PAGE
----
Saturday, March 31, 2012



Note: 8 Galil and 7 M4's? Rocky Point, Son

Weapons delivered to Penasco police
Details Posted on Friday, March 30, 2012 7:20
Written by Azucena Mazon / El Diario
Puerto Penasco

With an investment of 390 thousand pesos Subsemun resources were
dedicated to arms to elements of Public Safety in Puerto Peñasco.

The armament consists of 15 semiautomatic and automatic weapons
caliber 5.56 x 45, Gali model and M4 were delivered to local agents
by Mayor Alejandro Zepeda and public safety director Lazaro Hernandez

There the police commander said Lazar Hernandez that such weapons
will be used only by members who met the requirements issued by the
Department of Defense and the State Government to pass through the C3
and approve the special training course.
In presenting the weapons the mayor Alejandro Zepeda said that
besides equipment and training this year police stations were
rehabilitated and new units were delivered, and wage increases.
Asked officers to follow all instructions and use these weapons
responsibly, only when some event arises that threatens his life.

Feds seize more than 10K rounds of ammo
(March 30th, 2012 @ 3:18pm)

NOGALES, Ariz. -- Federal authorities in southern Arizona say they've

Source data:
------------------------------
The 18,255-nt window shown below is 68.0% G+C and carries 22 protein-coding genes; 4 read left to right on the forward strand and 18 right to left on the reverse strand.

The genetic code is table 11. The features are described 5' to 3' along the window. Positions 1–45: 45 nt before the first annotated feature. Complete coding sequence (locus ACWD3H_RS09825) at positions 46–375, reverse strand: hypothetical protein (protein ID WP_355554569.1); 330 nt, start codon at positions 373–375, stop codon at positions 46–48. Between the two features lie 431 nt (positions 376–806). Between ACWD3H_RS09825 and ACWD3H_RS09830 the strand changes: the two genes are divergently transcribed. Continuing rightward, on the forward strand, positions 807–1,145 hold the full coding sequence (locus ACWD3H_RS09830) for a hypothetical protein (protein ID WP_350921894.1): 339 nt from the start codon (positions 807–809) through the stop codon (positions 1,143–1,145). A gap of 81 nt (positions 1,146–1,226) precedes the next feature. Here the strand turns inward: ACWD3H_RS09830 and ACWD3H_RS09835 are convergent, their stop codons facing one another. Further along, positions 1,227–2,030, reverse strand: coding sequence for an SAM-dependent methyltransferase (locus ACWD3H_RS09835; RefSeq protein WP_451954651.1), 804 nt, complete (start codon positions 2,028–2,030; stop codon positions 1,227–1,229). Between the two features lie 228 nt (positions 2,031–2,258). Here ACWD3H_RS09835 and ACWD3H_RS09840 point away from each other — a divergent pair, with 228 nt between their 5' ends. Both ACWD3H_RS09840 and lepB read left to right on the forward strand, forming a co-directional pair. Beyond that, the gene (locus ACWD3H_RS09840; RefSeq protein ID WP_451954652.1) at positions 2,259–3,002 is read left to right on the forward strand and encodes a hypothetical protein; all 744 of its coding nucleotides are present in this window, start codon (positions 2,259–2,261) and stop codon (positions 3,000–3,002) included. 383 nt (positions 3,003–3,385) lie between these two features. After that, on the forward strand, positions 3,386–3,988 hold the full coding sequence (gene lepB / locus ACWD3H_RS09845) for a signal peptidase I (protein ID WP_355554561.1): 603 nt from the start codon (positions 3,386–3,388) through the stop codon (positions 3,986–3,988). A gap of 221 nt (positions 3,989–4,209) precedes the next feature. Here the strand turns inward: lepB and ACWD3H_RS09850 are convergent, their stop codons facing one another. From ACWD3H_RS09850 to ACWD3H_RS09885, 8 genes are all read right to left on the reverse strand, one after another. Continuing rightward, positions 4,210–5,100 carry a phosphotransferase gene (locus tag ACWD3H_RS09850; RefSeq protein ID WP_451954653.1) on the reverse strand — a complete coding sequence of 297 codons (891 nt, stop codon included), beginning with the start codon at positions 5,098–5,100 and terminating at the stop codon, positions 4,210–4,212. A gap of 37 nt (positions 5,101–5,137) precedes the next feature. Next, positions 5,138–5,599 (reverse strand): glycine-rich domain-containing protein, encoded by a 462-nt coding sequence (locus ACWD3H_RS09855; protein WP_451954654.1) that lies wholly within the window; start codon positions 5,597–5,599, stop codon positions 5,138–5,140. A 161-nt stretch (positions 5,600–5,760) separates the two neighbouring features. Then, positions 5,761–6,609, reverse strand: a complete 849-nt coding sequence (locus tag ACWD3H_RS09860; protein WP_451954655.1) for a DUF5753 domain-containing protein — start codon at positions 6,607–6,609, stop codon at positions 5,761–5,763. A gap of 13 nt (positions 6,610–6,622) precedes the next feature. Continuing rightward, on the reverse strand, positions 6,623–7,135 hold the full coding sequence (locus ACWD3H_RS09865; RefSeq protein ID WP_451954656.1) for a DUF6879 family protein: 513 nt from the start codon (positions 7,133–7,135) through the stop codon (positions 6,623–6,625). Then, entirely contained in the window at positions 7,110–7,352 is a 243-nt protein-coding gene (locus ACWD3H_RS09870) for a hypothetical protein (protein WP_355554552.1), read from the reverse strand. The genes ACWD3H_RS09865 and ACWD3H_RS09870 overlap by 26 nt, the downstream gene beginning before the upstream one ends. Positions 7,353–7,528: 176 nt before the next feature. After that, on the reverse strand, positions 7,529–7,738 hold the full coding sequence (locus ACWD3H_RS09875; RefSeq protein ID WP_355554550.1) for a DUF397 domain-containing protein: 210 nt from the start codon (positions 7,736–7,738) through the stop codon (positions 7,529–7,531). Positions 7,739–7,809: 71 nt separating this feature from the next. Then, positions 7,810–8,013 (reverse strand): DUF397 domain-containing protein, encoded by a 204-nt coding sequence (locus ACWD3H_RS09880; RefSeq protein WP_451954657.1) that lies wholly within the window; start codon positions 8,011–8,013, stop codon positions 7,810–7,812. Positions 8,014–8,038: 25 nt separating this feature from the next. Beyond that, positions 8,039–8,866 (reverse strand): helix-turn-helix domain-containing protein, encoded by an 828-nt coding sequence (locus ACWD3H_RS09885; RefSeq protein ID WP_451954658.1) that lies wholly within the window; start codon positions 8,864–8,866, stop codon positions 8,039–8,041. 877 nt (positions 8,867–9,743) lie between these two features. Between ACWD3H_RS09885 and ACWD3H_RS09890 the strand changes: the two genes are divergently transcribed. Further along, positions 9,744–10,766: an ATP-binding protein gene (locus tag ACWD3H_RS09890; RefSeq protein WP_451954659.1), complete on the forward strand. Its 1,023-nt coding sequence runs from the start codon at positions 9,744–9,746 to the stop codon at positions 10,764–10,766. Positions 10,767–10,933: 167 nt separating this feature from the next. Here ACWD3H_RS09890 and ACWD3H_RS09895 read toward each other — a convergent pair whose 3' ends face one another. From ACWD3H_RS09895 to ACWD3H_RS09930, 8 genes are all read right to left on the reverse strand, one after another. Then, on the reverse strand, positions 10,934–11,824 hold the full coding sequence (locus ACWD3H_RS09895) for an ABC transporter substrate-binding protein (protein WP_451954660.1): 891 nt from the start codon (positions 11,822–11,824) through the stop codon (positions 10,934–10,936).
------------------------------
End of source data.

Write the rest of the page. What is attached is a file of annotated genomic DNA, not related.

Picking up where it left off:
seized more than 10,000 rounds of ammunition from a tractor-trailer
headed to Mexico.

U.S. Customs and Border Protection officers at the Nogales Port were
screening travelers Thursday night.

A 47-year-old Mexican man driving a big rig claimed he lost the key
to one of the locked compartments officers wanted to search after a
canine team alerted to the presence of ammunition.

Officers forced open the locked compartment and discovered the
ammunition in a mixture of 9 mm, and .38- and .45-caliber rounds.
Also found were 63 magazines including an assortment, such as those
used in AK47 assault rifles and high-capacity magazine drums.

The driver was arrested and turned over to U.S. Immigration and
Customs Enforcement's Homeland Security Investigations. His name
wasn't released.

Friday March 30, 2012

Army personnel returned arms to the Municipal Police Mocorito, after
the alleged incident for inspection for evidence of links to the
clashes that have occurred in the municipality.

With this, the police returned to their normal duties after the
military gave their approval and their weapons returned last night
because they could not see that there were irregularities in them.

Staff of 42 Infantry Battalion disarmed Mocorito Municipal Police
after a confrontation in which two soldiers were injured, although
not established the link between the two.

Yesterday, General Moses Melo Garcia told the media that disarmament
was a routine check to see if the weapons of law enforcement officers
were being used by members of organized crime groups.

During the inspection, the director of the Municipal Police, Manuel
Tavarez Soto, was transferred to the facilities of the 42 Infantry
Battalion to answer questions from the military. However, according
to Gov. Mario Lopez Valdez, he was released from the afternoon of
yesterday, found no irregularities against him.

This morning, the newly installed military personnel in the
municipality of Mocorito to start enforcement work.

Five Juárez officers slain may have been set up